The problem with milch cows is that Griffith assumes that each cow produced almost 2 cwt. of butter, which would give a very high figure if applied to all milch cows. An average production of 1 cwt. has been assumed here, and expenses have been reduced accordingly. Sheep are rather more puzzling: the table at p. 32 of the Instructions appears to contain at least one typographical error and one error of computation; the purchase price of sheep is not given, nor their ages. The problem has been solved by assuming that each fattened sheep sold for £2.51 and that they were 3 years old. The agricultural prices were those used in the valuation act and in Griffith’s Instructions; the cost of production was calculated by multiplying (p.252) Griffith’s estimates by the acreages of tillage in the agricultural statistics and by using his estimates of the expenses associated with livestock, such as contingencies, commission, cooperage, and labour. The figures for acreages, yields, and livestock were taken from Agricultural Statistics, 1852, pp. xxx, xxxi, xxxiii [1714], HC 1854, Ivii. 30, 31, 33.

Production and production costs in 1852 (£ thousand)


Value of production

Cost of production

























Milch cows


















If Griffith had valued the whole country as a single farm in the early 1850s, these are the figures on which he would have based his valuation. The figure for total production is much higher than the figures for output in the early 1850s.3 This is explained by the fact that the whole of the oat and potato crops has been included, that no reduction was made for seeds, and that the problem of double-counting was solved by calculating the costs of production.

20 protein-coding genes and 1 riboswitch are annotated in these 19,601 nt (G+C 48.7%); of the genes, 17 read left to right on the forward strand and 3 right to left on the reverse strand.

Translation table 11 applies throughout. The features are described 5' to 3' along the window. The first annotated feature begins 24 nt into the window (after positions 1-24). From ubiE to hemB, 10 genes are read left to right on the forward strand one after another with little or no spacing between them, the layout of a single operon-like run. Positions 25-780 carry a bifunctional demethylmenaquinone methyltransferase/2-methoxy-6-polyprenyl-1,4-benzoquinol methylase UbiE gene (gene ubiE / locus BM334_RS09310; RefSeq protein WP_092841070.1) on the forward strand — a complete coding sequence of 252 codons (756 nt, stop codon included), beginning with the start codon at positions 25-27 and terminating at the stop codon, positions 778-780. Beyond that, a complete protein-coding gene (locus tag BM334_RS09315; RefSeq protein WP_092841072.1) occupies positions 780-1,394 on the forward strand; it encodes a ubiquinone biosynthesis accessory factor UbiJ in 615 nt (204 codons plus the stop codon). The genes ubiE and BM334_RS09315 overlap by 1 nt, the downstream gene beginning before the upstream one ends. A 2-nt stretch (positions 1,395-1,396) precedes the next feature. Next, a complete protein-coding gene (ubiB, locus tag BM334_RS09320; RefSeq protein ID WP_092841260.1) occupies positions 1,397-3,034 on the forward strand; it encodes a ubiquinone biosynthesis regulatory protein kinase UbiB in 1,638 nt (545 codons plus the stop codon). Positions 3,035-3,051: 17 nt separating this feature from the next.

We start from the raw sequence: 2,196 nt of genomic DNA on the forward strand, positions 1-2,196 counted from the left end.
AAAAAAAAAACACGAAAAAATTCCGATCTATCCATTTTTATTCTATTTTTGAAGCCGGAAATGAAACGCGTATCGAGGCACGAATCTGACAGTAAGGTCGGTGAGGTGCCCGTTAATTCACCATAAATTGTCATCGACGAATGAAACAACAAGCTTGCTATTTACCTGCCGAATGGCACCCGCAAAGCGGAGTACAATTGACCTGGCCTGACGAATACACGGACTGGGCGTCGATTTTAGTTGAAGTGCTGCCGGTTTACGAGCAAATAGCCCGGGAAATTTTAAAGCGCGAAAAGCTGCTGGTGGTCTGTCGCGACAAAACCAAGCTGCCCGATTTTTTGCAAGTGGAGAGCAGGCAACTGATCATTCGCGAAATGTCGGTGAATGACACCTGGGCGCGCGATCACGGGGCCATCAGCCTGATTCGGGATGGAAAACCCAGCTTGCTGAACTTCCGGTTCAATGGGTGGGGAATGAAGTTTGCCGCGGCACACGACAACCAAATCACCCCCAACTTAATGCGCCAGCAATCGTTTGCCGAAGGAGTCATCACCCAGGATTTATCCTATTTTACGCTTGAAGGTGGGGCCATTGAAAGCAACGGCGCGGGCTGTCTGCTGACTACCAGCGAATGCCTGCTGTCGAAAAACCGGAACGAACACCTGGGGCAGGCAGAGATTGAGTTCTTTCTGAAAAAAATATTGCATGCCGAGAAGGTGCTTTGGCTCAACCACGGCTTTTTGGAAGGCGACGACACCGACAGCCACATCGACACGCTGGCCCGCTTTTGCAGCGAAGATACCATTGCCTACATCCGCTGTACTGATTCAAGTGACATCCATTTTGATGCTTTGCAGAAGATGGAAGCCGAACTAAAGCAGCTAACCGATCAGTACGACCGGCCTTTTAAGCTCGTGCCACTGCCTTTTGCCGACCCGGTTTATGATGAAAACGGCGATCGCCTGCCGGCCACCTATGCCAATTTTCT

The table has certain weaknesses as a complete inventory of agricultural production and its costs. First, the expense of producing pigs seems small; a very high proportion of the potato crop was fed to pigs, certainly one-third, possibly one-half; to prevent double-counting, therefore, it should be kept in mind that several million pounds should be taken from the figure of £46,765,000. Secondly, Griffith’s estimates of production costs are, to put it mildly, generous to the producers. According to J. F. V. Fitzgerald they were as high as Bayldon’s 1876 figures;4 they are also high compared with Barrington’s figures for the (p.253) 1850s.5 The figure of £26,897,000 certainly seems high for agricultural wages, seeds, and the upkeep of horses. (If the aim is to do justice to the tenants, however, this generosity is a strength rather than a weakness.) Thirdly, no estimate of the slaughter-value of milch cows has been included, which might add as much as £2 million to livestock. Fourthly, some allowance should be made on the production side of the account for grass consumed by horses, to balance the cost of production. Fifthly, as already mentioned, the table does not include wool and poultry; nor, of course, does it include timber, horses, and turf. It is not improbable that the potatoes fed to pigs were more than matched by the omission of these other items and that the figures may be taken as they are.